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I am looking for a reference where the Feynman-Vernon influence functional was defined and used in the context of relativistic quantum field theory. This functional is one method to describe non-equilibrium dynamics for open systems (e.g. coupled to noise) which seems (naively, as an outsider) to be particularly well-suited for field theories where path integral methods are more intuitive.

As a consolation prize, I'd be also interested in applications to other areas of physics (such as dissipative quantum systems), or for more effective or popular methods to describe non-equilibrium dynamics (of open or closed systems) in the context of relativistic quantum field theory (preferably in the path integral language).

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One of the standard framworks to define and develop non-equilibirum QFT is to use Keldysh Green functions defined on a countour going from $t=-\infty$ to now and back to $t=+\infty$. Is your search related to that? –  Slaviks Sep 21 '11 at 18:38
    
I am familiar with the close path contours in the context of real time correlators in thermal equilibrium. I am more interested in systems far from equilibrium and open systems, and how you deal with them using QFT. This is kinda vague, I know... –  user566 Sep 21 '11 at 18:48
    
The point of Keldysh is to be able to use arbitrary density matrix as the asysmptotic initial condition, not neccessarily equilibrium. The whole thing was designed to define non-equilibrium rigorously. That's one of the directions to check out for answers. –  Slaviks Sep 21 '11 at 18:54
    
Thanks @Slaviks. –  user566 Sep 21 '11 at 18:56
    
More on Keldysh formalism: physics.stackexchange.com/q/13997/2451 –  Qmechanic Jun 15 '13 at 22:37
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2 Answers

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The book Quantum dissipative systems by Weiss dedicates a subsection to the Feynman Vernon method, see also the original reference. See also this article and chapter 18.8 of the book by Kleinert.

It's applied to the Caldeira-Leggett model, which is a toy model for a particle in contact with a heat bath. There are a number of mesoscopic systems out there in which a Feynman-Vernon functional of similar type pops up. I don't have any references, but tunneling junctions in fractional quantum Hall edges, impurities in Luttinger liquids and SQUID devices form three examples. I'm sure the book by Weiss has some references as well.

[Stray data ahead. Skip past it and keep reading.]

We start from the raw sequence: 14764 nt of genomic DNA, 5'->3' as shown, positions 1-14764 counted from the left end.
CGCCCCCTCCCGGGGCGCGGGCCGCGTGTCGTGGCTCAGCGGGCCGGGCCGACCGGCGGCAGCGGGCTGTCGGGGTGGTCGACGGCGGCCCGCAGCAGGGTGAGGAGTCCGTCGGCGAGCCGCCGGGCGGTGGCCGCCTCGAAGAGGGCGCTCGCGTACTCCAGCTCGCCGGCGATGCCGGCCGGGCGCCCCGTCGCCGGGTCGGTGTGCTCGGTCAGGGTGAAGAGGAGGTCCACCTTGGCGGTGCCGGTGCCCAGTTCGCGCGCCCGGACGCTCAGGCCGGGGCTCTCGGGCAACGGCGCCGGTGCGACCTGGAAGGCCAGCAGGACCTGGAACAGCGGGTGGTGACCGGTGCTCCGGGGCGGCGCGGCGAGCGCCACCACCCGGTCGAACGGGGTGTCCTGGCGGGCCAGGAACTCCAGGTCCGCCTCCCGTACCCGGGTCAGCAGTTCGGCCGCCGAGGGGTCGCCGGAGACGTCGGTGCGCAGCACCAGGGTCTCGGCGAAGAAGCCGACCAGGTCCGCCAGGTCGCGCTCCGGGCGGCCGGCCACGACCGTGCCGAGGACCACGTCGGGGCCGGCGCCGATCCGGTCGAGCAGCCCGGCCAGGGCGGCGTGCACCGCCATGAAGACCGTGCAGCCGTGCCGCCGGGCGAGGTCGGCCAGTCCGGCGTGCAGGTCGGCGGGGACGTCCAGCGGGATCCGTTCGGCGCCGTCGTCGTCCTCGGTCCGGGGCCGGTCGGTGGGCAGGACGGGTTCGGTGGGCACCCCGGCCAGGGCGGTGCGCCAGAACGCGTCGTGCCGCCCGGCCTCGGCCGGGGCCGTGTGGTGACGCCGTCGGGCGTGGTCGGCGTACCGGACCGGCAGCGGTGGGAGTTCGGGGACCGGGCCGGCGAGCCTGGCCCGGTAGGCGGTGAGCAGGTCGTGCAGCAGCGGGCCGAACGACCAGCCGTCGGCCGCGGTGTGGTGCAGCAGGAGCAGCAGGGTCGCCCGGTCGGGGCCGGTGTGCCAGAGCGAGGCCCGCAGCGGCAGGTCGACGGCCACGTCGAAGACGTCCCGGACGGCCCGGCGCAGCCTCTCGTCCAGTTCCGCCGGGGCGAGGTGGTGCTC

The Keldysh-Schwinger or real-time formalism is required to treat systems out of equilibrium. For a list of references see this thread here. But this formalism by itself is not enough. You need to make some assumptions regarding the degrees of freedom of the heat bath, the coupling between the subsystem and the external heat bath and also the initial (untangled or not) state of the system as a whole.

The idea as follows: you model the system under consideration in contact with a heat bath. In the Caldeira-Leggett model the heat bath is a macroscopic number of harmonic oscillators, each of which is in contact with the degrees of freedom of the system under consideration. The Feynman-Vernon functional is obtained by integrating out the degrees of freedom associated with the heat bath, all by using a path integral formalism. We can think of this functional as describing the time evolution of the reduced density matrix.

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One of the avenues to search for an answer is the so-called Keldysh formalism which is used extensively in condensed matter, in particular in mescopic physics, to define and study steady-state and time-dependent quantum phenomena in systems with infinitely many degrees of freedom. A recent comprehensive review is given by Kamenev and Levchenko, arXiv:0901.3586.

The general idea is as follows: time evolution is defined an a real-time contour going from $t=-\infty$ to $t=+\infty$ and then back, to avoid reference to an unknown final state. The two-time Green functions $G^{ab}(t',t)$ acquire indices $a,b=\pm$ denoting the forward- ($+$) or backward- ($-$) propagating branches of the contour. This gives extra matrix structure to correlators, but many QFT techniques can be adopted to handle this generalization.

I'm not aware of relativistic applications but almost sure it has been done somewhere.

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